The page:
aActual count of facilities in county. bCounty's population divided by number of organizations in county. cValue of direct-marketed horticultural goods in county divided by county's population (i.e., number of residents). dEach FOOD self-assessment is made relative to past years' assessments and/or internal benchmarks and goals. The four individual components can be identified as robust, signified by a capital letter (e.g., "F"); present, yet weak, signified by a lowercase letter (e.g., "f"); or lacking altogether, signified by a missing letter (i.e., a blank, _). In this example, the assessment changes for the better with time.
Table 2.
Example of a FOOD Comparative Assessment for Three Selected Counties in New Mexico at the Same Time (2014)

FOOD system component
County # of facilitiesa # of acresb # Population/ # of organizationsc Value ($) $ spent/ residentd Population FOOD comparative-assessmente
County A 74 96,185 9 23,718 $1,795,000 $8.41 213,460 FOod
County B 15 2,180 8 5,009 $1,087,000 $27.13 40,072 foOD
County C 4 230 6 4,888 $192,000 $6.55 29,328 foOd
aActual count of facilities in counties. bSource: U.S. Department of Agriculture National Agricultural Statistics Service. (2014). New Mexico state agricultural statistics. Retrieved from cCounty's population divided by number of organizations in county. dDollar value of direct-marketed horticultural goods in county divided by county's population (i.e., number of residents). eThe FOOD comparative assessment is a relative comparison of each of the criteria, including # of in(F)rastructure facilities, number of acres of horticultural production (O), number of residents per organization (O), and dollar value spent per resident (D). In this example, capital letters vs. lowercase letters are assigned on the basis of how one county compares (i.e., higher or lower, respectively) to another.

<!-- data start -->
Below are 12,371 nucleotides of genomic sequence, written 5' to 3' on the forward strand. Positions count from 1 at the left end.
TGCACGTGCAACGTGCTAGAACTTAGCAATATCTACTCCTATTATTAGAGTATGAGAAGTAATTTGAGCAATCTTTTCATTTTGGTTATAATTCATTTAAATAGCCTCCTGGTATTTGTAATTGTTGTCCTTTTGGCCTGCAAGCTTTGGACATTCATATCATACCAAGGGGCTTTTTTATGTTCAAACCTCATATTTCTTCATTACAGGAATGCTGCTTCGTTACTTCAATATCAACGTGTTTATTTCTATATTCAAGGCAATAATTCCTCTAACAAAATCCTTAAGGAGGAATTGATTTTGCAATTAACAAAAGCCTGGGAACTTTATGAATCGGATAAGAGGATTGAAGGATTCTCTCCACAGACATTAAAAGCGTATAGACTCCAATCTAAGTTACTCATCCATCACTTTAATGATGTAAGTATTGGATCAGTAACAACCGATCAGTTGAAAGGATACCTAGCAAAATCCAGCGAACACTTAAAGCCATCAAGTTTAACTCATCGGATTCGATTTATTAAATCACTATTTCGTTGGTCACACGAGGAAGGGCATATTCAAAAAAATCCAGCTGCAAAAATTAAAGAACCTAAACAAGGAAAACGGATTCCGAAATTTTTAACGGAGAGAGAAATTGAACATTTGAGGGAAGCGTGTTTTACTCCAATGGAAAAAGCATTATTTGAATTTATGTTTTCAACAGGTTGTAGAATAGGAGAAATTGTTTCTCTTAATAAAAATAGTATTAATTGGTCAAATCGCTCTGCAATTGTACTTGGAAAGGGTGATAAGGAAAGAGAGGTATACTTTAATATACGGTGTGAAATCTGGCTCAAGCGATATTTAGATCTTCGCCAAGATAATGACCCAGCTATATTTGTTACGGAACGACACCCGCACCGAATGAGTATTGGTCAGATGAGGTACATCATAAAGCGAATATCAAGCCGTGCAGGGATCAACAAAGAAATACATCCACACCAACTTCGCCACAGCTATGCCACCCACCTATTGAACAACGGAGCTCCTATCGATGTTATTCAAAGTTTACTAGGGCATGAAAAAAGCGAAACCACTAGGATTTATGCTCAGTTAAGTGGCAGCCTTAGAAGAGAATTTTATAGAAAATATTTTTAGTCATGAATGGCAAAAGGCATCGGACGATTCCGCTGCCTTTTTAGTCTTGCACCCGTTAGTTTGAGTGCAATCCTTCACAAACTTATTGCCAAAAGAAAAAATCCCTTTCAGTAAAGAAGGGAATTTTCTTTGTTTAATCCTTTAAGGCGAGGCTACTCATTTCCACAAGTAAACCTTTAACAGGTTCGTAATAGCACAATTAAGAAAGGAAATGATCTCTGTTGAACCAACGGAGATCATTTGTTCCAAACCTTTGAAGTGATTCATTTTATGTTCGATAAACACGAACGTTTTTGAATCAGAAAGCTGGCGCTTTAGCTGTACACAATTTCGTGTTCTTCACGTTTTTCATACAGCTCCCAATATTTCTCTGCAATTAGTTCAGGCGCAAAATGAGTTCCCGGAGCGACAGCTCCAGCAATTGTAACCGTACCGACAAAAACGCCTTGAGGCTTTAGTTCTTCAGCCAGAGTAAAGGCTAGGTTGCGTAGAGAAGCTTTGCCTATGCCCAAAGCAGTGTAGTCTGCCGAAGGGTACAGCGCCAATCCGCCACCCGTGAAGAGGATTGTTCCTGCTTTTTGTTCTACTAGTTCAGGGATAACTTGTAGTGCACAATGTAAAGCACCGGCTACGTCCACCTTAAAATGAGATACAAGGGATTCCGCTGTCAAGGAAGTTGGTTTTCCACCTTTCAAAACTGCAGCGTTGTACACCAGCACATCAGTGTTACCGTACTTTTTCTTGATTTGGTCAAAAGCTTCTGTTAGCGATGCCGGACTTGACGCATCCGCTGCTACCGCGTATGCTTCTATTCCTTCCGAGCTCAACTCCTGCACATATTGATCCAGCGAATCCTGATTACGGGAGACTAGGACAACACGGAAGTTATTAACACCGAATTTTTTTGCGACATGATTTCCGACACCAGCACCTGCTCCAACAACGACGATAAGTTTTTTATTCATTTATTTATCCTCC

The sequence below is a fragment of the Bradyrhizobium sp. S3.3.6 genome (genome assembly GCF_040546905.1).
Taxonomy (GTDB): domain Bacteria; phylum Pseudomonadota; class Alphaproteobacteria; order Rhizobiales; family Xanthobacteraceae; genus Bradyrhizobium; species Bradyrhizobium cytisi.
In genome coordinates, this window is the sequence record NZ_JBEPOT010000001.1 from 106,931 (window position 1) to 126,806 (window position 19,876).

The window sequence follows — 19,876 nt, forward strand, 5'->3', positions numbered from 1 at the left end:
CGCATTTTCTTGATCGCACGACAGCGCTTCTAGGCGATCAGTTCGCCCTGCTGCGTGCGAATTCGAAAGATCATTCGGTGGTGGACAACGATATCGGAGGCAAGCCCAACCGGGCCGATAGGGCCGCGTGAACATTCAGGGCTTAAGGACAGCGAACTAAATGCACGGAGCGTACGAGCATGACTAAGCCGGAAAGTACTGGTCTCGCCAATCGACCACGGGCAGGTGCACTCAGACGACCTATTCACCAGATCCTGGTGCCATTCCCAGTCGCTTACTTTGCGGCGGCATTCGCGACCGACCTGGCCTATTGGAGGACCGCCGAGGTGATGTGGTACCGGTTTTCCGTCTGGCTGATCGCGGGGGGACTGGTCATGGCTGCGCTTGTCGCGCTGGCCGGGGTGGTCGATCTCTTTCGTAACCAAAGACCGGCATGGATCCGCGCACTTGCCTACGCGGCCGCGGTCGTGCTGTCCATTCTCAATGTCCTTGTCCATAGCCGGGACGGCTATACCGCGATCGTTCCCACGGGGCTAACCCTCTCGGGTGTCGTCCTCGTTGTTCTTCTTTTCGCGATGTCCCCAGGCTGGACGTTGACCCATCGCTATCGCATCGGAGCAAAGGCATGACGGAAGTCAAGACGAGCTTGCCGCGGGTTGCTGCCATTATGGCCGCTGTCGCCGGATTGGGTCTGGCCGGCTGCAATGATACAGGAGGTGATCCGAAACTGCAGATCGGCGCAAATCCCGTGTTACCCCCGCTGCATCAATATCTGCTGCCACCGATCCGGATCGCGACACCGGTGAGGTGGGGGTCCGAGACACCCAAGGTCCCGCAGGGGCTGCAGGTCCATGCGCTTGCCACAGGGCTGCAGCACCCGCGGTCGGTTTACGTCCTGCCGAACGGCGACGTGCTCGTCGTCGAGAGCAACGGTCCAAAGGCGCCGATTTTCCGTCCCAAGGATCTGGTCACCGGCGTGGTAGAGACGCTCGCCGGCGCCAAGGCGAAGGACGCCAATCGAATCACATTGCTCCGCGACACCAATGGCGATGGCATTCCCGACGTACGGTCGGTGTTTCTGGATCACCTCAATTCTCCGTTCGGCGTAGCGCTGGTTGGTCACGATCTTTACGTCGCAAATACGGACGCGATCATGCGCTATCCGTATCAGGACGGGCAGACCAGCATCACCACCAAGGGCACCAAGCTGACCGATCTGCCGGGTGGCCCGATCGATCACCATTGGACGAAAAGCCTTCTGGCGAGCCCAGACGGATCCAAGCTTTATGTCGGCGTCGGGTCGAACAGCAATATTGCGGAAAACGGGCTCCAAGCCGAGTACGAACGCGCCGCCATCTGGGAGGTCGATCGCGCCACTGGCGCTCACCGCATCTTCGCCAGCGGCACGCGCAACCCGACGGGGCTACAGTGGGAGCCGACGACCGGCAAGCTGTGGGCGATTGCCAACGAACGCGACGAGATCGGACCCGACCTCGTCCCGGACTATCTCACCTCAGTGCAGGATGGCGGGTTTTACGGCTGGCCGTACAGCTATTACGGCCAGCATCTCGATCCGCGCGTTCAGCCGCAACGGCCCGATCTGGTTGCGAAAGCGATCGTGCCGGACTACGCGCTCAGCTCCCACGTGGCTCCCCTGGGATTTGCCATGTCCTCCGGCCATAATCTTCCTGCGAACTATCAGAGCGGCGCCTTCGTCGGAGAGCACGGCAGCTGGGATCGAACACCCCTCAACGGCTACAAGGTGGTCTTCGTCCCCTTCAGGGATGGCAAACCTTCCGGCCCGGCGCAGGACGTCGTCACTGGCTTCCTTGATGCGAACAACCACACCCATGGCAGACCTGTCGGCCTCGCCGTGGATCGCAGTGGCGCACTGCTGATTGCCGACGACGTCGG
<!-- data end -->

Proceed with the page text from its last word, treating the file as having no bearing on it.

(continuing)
Discussion and Implications

Around 2012, the New Mexico legislature considered a bill proposing that the public procurement of fresh produce be through local sourcing (i.e., within the state). This circumstance created a need within Extension to develop a tool to assess food systems in the state that also could be used to facilitate discussions on the topic. Our project and resulting tool represent steps in determining the feasibility of that proposed legislation. To start, we selected three diverse New Mexico counties to test the tool at a local level using real data. We based the examples presented in this article on those initial data, with an emphasis on horticultural crops. With this tool, Extension professionals, individuals involved in the transportation and processing of crops, and producers are able to assess where additional resources and energy are likely to provide the best return on investment and increase the production and consumption of locally sourced food. This assessment, in turn, informs how to improve the linkages between producers, individuals involved in the transportation and processing of crops, and end consumers. Identifying and strengthening these key linkages can lead to increased production and consumption of locally sourced food and, accordingly, can add value to all elements of the supply chain. The tool also can inform how a particular locale, region, or state can advance a goal of increasing production of locally sourced food, potentially leading to increased economic development and an enhanced quality of life for residents.